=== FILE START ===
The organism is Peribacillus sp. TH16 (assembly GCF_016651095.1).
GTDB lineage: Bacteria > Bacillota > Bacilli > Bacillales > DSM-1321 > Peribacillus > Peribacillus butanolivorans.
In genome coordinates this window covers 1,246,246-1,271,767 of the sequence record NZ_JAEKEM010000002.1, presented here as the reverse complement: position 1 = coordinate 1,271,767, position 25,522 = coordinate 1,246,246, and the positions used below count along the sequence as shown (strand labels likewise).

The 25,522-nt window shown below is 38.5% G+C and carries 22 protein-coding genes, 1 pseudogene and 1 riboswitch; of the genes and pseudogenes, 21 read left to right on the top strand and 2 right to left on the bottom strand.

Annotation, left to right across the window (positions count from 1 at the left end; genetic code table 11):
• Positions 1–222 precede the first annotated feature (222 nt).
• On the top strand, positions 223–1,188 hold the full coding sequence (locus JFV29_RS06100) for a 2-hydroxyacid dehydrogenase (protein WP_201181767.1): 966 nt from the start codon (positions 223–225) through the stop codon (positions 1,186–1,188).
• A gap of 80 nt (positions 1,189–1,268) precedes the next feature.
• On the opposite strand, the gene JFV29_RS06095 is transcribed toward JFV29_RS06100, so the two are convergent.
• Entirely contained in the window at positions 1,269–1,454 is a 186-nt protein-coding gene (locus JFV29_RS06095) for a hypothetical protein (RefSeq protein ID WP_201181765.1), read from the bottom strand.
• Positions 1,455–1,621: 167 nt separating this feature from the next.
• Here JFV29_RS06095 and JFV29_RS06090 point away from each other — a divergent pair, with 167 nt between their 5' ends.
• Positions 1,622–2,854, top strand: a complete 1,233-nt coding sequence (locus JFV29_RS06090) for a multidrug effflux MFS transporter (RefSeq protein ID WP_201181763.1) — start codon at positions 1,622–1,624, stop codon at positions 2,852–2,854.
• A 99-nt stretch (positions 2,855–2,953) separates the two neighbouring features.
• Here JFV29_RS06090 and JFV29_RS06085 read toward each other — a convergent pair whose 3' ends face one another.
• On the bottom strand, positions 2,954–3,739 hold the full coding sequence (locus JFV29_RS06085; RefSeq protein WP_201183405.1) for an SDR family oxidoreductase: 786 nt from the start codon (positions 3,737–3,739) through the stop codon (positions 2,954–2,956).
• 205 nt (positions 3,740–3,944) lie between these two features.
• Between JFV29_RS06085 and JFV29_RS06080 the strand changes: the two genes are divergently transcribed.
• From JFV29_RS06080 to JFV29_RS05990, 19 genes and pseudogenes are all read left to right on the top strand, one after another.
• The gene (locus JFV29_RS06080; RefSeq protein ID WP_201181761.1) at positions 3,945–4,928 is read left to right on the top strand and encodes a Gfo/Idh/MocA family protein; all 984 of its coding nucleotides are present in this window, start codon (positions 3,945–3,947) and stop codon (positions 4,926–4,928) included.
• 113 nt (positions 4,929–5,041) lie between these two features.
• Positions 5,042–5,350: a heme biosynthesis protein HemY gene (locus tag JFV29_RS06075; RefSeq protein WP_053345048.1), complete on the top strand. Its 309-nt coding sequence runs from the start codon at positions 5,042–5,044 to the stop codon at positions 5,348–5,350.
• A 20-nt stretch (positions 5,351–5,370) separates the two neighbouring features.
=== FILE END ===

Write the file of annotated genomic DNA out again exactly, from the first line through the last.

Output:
The organism is Peribacillus sp. TH16 (assembly GCF_016651095.1).
GTDB lineage: Bacteria > Bacillota > Bacilli > Bacillales > DSM-1321 > Peribacillus > Peribacillus butanolivorans.
In genome coordinates this window covers 1,246,246-1,271,767 of the sequence record NZ_JAEKEM010000002.1, presented here as the reverse complement: position 1 = coordinate 1,271,767, position 25,522 = coordinate 1,246,246, and the positions used below count along the sequence as shown (strand labels likewise).

The 25,522-nt window shown below is 38.5% G+C and carries 22 protein-coding genes, 1 pseudogene and 1 riboswitch; of the genes and pseudogenes, 21 read left to right on the top strand and 2 right to left on the bottom strand.

Annotation, left to right across the window (positions count from 1 at the left end; genetic code table 11):
• Positions 1–222 precede the first annotated feature (222 nt).
• On the top strand, positions 223–1,188 hold the full coding sequence (locus JFV29_RS06100) for a 2-hydroxyacid dehydrogenase (protein WP_201181767.1): 966 nt from the start codon (positions 223–225) through the stop codon (positions 1,186–1,188).
• A gap of 80 nt (positions 1,189–1,268) precedes the next feature.
• On the opposite strand, the gene JFV29_RS06095 is transcribed toward JFV29_RS06100, so the two are convergent.
• Entirely contained in the window at positions 1,269–1,454 is a 186-nt protein-coding gene (locus JFV29_RS06095) for a hypothetical protein (RefSeq protein ID WP_201181765.1), read from the bottom strand.
• Positions 1,455–1,621: 167 nt separating this feature from the next.
• Here JFV29_RS06095 and JFV29_RS06090 point away from each other — a divergent pair, with 167 nt between their 5' ends.
• Positions 1,622–2,854, top strand: a complete 1,233-nt coding sequence (locus JFV29_RS06090) for a multidrug effflux MFS transporter (RefSeq protein ID WP_201181763.1) — start codon at positions 1,622–1,624, stop codon at positions 2,852–2,854.
• A 99-nt stretch (positions 2,855–2,953) separates the two neighbouring features.
• Here JFV29_RS06090 and JFV29_RS06085 read toward each other — a convergent pair whose 3' ends face one another.
• On the bottom strand, positions 2,954–3,739 hold the full coding sequence (locus JFV29_RS06085; RefSeq protein WP_201183405.1) for an SDR family oxidoreductase: 786 nt from the start codon (positions 3,737–3,739) through the stop codon (positions 2,954–2,956).
• 205 nt (positions 3,740–3,944) lie between these two features.
• Between JFV29_RS06085 and JFV29_RS06080 the strand changes: the two genes are divergently transcribed.
• From JFV29_RS06080 to JFV29_RS05990, 19 genes and pseudogenes are all read left to right on the top strand, one after another.
• The gene (locus JFV29_RS06080; RefSeq protein ID WP_201181761.1) at positions 3,945–4,928 is read left to right on the top strand and encodes a Gfo/Idh/MocA family protein; all 984 of its coding nucleotides are present in this window, start codon (positions 3,945–3,947) and stop codon (positions 4,926–4,928) included.
• 113 nt (positions 4,929–5,041) lie between these two features.
• Positions 5,042–5,350: a heme biosynthesis protein HemY gene (locus tag JFV29_RS06075; RefSeq protein WP_053345048.1), complete on the top strand. Its 309-nt coding sequence runs from the start codon at positions 5,042–5,044 to the stop codon at positions 5,348–5,350.
• A 20-nt stretch (positions 5,351–5,370) separates the two neighbouring features.